Adrian Tennant: You do use some incredibly evocative metaphors. why do you think we need to become elephant whisperers?
Melina Palmer: Oh, thank you. I do love a metaphor and, it, can be problematic whenever I’m writing for academic journal type of stuff, where you can’t write that way, but it’s my favorite. So in this way, there is a really great way that’s been proposed to think about the brain from a psychologist out of nyu, so I don’t get to claim this full idea. It’s from Jonathan Height. And he talks about thinking about your brain like a person riding an elephant. So the rider is that logical, conscious processing, knows where you wanna go, has a plan, is the best way to get there and is ready to go. The elephant though, May not want to go in that direction. It might wanna sit down or go towards a pool of water or something you know, that it happens to see. And so as the rider, you can’t push or pull or logic the elephant into doing what you want it to do because they don’t speak the same language. And it’s the same with our conscious and subconscious brains. They don’t communicate that well. When we sit down, we’re thinking about change initiatives. And again, this is anytime when we’re saying, “Oh, people should love this. People should be able to see the value in this.” All those shoulds, you know, that’s a four letter word around here, so we’ll steer clear of those. So when you’re thinking about planning for change, You’d like to think that your rider’s communicating to their rider, and it’s gonna be a, you know, easy conversation, simple to move forward with, and people will see the logic in whatever this thing is. But in reality, you have to understand what’s gonna be motivating the elephant and then becoming that elephant whisperer to help nudge it along the path and to see, you know, the best way so that it’s gonna be taking the rider where it needs to go.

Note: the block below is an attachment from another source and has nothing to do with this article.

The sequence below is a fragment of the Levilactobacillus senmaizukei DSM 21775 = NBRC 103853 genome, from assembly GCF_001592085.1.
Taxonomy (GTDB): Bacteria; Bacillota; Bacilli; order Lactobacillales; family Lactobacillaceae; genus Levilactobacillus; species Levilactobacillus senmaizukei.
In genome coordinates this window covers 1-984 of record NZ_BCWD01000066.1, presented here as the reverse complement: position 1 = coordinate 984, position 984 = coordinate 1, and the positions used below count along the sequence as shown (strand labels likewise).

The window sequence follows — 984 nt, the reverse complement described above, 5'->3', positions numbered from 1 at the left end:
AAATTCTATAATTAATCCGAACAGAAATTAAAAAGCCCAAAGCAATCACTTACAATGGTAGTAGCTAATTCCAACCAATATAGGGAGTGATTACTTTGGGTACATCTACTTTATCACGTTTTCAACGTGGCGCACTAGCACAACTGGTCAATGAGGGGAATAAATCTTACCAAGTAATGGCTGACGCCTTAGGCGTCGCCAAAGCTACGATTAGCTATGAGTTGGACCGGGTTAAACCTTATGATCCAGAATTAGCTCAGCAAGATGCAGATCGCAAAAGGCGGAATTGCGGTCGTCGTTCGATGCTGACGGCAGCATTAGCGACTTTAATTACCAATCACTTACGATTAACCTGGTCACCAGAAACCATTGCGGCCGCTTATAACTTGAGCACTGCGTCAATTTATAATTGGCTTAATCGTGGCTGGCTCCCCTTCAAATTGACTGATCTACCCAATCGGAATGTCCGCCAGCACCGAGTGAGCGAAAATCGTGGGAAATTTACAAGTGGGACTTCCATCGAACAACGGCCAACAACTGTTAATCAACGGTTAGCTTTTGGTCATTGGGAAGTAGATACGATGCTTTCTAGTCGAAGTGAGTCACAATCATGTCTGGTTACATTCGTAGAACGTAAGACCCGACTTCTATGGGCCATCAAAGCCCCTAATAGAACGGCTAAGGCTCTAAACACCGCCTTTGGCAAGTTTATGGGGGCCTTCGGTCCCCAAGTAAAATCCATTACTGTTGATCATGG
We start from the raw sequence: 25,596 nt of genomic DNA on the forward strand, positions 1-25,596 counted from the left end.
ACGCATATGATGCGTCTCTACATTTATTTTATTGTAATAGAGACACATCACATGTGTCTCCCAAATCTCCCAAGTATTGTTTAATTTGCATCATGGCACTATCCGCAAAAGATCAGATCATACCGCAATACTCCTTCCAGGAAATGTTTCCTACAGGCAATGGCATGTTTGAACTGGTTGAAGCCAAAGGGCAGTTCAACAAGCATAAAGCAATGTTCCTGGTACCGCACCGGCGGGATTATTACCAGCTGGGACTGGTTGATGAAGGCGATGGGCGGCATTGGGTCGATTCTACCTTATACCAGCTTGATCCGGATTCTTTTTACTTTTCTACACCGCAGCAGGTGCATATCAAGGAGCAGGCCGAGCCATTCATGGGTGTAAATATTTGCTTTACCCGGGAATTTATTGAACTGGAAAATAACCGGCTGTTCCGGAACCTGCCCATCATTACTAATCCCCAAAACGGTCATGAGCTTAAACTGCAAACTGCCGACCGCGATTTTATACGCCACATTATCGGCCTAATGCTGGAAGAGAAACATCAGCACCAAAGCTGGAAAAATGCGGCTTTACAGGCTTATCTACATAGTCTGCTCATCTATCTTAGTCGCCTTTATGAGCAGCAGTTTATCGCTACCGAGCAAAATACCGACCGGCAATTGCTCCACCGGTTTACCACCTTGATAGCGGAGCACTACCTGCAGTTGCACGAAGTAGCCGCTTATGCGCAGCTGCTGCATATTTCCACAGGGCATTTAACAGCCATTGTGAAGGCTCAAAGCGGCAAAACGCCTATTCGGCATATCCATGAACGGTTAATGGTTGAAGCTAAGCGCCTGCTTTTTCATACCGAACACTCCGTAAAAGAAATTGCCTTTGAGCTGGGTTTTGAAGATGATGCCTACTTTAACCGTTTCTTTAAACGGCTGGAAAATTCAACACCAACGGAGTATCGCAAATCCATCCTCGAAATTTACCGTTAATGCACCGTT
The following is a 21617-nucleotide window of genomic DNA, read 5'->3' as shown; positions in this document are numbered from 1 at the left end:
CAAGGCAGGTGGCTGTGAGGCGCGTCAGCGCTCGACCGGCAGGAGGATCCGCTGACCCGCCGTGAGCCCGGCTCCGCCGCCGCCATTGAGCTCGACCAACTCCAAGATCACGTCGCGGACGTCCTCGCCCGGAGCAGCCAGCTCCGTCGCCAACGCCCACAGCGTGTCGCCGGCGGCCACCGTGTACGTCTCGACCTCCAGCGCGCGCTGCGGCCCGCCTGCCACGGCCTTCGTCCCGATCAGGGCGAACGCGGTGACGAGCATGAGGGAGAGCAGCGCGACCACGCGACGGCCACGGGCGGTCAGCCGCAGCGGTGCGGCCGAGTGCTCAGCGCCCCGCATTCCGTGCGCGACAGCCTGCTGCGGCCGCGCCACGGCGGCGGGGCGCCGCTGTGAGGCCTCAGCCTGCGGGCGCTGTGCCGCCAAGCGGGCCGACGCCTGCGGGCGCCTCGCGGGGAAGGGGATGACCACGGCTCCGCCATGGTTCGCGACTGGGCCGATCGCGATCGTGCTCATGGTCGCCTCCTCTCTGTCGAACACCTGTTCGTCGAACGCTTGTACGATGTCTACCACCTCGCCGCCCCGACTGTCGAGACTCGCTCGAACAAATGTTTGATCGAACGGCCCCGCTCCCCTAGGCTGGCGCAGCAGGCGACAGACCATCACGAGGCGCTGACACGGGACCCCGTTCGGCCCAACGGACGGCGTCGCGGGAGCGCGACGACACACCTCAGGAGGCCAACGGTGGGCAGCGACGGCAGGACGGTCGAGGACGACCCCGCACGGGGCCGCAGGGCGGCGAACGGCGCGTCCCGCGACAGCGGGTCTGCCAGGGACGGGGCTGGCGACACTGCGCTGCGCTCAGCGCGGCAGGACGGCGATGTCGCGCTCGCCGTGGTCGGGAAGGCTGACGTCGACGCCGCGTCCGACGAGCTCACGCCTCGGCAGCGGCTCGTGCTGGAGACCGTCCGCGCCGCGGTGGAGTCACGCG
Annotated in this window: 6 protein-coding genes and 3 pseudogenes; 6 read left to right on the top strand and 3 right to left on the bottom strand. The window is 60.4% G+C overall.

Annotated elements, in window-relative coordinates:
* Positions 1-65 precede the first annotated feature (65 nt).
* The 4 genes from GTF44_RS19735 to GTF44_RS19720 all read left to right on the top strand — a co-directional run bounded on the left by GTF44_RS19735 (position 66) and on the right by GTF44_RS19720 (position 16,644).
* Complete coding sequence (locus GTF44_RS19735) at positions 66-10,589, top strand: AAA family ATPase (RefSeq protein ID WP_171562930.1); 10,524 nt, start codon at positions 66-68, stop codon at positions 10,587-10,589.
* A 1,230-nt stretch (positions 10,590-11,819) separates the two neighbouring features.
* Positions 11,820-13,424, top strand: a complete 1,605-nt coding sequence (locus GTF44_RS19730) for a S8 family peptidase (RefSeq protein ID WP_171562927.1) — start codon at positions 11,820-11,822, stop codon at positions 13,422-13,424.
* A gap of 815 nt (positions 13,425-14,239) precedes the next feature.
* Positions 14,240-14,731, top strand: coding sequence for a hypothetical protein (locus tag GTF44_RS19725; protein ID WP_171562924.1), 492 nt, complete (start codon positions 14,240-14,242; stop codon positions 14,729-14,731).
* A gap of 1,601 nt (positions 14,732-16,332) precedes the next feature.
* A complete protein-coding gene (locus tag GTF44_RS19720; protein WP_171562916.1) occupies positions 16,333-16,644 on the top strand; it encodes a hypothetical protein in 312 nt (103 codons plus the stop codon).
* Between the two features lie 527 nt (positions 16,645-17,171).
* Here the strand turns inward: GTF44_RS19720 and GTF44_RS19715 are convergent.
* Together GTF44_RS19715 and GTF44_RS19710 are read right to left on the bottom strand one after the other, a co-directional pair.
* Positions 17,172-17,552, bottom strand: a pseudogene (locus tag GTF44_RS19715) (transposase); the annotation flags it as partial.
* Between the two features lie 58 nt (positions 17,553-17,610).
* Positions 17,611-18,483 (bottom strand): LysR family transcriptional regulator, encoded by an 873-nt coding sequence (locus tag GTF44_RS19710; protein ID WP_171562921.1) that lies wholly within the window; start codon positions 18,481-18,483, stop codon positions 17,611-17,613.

Adrian Tennant: Mmm. Well, it’s certainly a powerful idea that a manager’s main job is to lead their team through change, but not all initiatives need to be dramatic. Melina, I feel some more metaphors coming on, so what do snowflakes, snowballs, and icebergs have to do with managing change?
Melina Palmer: Yeah. So in this way, if we look at the snowballs of change, as I talk about them in the book, they are made up of those micro-moments. So we can have snowflakes moving us in the right direction. And it takes a little bit of time to be like collecting our snowflakes as we’re starting to work toward a culture of change, which doesn’t mean that we’re throwing changes at people all the time, as you’ve already learned from what we’ve been talking about here – that’s not the right approach – but instead, we have to have that awareness of change. And if we’re constantly stacking all these little moments toward this positive outlook, we can be creating those snowballs. It’s important to know where you’re coming from, because if you’re just starting in this process, you know, those snowflakes have been accumulating whether you were thinking about them or not. And if you have a giant icy tundra of nightmares, that you have to be undoing to get through to the other side, just having that awareness, it doesn’t mean that if you’ve had, you know, 10 years of stuff stacking into this tundra that that’s gonna be a problem. well, it will be a problem, but it won’t take 10 years the same amount of time to undo it, but you will have to be really thoughtful about those snowflakes and know that it’s not something that you just say, Oh, we think about change differently now, and everyone is just on board. Because again, that would be too logical.
Adrian Tennant: What are the icebergs in the scenario?
Melina Palmer: The icebergs are that tundra of change, right? The too much bad stuff that’s all packed in, and is where we’ve been setting up a culture that is maybe not one of having room for thoughtfulness and not being packed in with too many deadlines and all that sort of stress, and not having an awareness about those micro- . Those are icebergs that we have to kind of chip away at as we’re working on our new snowballs of change.
Adrian Tennant: Let’s take a short break. We’ll be right back after these messages.